product’s technical claims and performance criteria under English law is set out within the Sale of Goods Act as being the responsibility of the retailer. In our sector this means the lubricant marketer.

April 2016

Risk is inherent in the lubricants industry. Blenders and marketers cannot carry out their business in a risk-free vacuum. Daily we accept that the management of risks is part of the strategic leadership of any organisation.

Responsibility for routine managing, monitoring and controlling risks belongs to everyone. The effective management of risks therefore becomes part of our regular operations and embedded within our corporate culture.

The four main classes of risk which need to be addressed by organisations include systems risks, process risks, product risks and people risks. By people risks we include employees, suppliers, contractors and customers. Taken together these four classes of risk impact upon the whole of an organisation’s operations, neglecting any area of risk can have a damaging effect on other business areas.

Product risks are particularly pertinent to the lubricant marketer. Liability for the

The lubricant marketer must therefore assure themselves that their technology providers, base oil vendors or toll blenders are delivering products that meet their own exacting requirements. Products must always meet the marketer’s technical specification and performance criteria.

Now the issue that arises from the way our law places the onus of responsibility on the marketer is ‘if marketers rely on their supplier’s technical advice and guidance, how can they be independently assured of the product’s integrity?’

Many marketers will check the technical specification of products that are delivered into their premises to see that they are as described. If a marketer does not have this facility to directly test incoming samples on site then they can make use of an external testing house to carry out this function for them.

A marketer can also ask to see the relevant technical evidence or data pack backing up product claims which should be available on request from additive

Golf Day 2016

at The Mere Golf Resort & Spa, Knutsford, Thursday 9th June in association with

companies or toll blenders, to verify a product’s integrity. Some toll blenders will even carry out testing on products as they leave their premises and the marketer is fully justified to ask for these results on the delivery of a consignment at their offices.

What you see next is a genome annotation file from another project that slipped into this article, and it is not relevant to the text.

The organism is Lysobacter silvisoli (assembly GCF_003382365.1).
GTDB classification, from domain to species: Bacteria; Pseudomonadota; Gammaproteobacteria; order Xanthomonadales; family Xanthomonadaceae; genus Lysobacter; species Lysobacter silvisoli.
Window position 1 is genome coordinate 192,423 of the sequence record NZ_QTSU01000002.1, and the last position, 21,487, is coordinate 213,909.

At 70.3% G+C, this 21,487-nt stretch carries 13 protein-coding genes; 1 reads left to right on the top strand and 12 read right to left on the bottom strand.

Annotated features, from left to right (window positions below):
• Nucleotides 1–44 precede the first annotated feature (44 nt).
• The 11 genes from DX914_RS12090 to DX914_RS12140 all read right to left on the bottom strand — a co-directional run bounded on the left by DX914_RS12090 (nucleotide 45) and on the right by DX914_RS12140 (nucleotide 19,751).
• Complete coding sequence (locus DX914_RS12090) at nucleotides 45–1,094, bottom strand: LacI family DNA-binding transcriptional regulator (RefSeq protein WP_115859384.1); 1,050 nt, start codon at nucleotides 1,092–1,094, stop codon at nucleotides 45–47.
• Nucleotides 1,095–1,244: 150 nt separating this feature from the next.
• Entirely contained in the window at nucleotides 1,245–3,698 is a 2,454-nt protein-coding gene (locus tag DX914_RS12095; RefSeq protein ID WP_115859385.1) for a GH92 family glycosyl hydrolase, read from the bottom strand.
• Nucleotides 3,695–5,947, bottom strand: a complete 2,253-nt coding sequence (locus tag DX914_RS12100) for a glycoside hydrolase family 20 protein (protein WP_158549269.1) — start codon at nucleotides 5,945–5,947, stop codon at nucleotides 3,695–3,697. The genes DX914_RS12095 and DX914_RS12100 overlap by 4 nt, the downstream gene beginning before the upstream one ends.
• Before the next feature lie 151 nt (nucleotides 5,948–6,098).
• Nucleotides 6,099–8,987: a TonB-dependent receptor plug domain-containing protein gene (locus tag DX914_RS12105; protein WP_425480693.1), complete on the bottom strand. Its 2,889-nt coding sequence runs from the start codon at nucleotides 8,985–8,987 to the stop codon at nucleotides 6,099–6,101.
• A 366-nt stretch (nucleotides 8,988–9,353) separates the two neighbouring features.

Managing product compliance means managing the risks associated with product performance and ensuring that the technical specification of a lubricant is assured throughout the supply chain. This does not mean that the lubricant marketer needs the reserves of multinationals in order to ensure that their customers receive the products they expect.

By asking relevant and pertinent questions at the right time, by relying on the technical judgement of your suppliers while assuring yourself that any product claims are supported by robust and rigorous technical evidence, the marketer can ensure that any legal product responsibility does not become overly burdensome.

Andrew Goddard Chairman Verification of Lubricant Specifications


Join us for the annual UKLA

golf day which starts with breakfast followed by a brisk 9 hole competition for our keener golfers.

After a welcome lunch, take part in the main afternoon competition on the James Braid designed course which is undoubtedly one of the best prepared and well- conditioned golf courses in the North of England.

The day will end with a formal dinner where you will have the chance to catch up with industry colleagues.

Non golfers are welcome and can enjoy the resorts impressive spa facilities (included with your room package). Maybe join a group lesson on the driving range or be escorted around the course by the resorts resident Golf Pro.

Please email for further details.

Page 1  |  Page 2  |  Page 3  |  Page 4  |  Page 5  |  Page 6  |  Page 7  |  Page 8  |  Page 9  |  Page 10  |  Page 11  |  Page 12  |  Page 13  |  Page 14  |  Page 15  |  Page 16  |  Page 17  |  Page 18  |  Page 19  |  Page 20  |  Page 21  |  Page 22  |  Page 23  |  Page 24  |  Page 25  |  Page 26  |  Page 27  |  Page 28  |  Page 29  |  Page 30  |  Page 31  |  Page 32  |  Page 33  |  Page 34  |  Page 35  |  Page 36  |  Page 37  |  Page 38  |  Page 39  |  Page 40  |  Page 41  |  Page 42  |  Page 43  |  Page 44  |  Page 45  |  Page 46  |  Page 47  |  Page 48  |  Page 49  |  Page 50  |  Page 51  |  Page 52  |  Page 53  |  Page 54  |  Page 55  |  Page 56  |  Page 57  |  Page 58  |  Page 59  |  Page 60  |  Page 61  |  Page 62  |  Page 63  |  Page 64  |  Page 65  |  Page 66  |  Page 67  |  Page 68  |  Page 69  |  Page 70  |  Page 71  |  Page 72  |  Page 73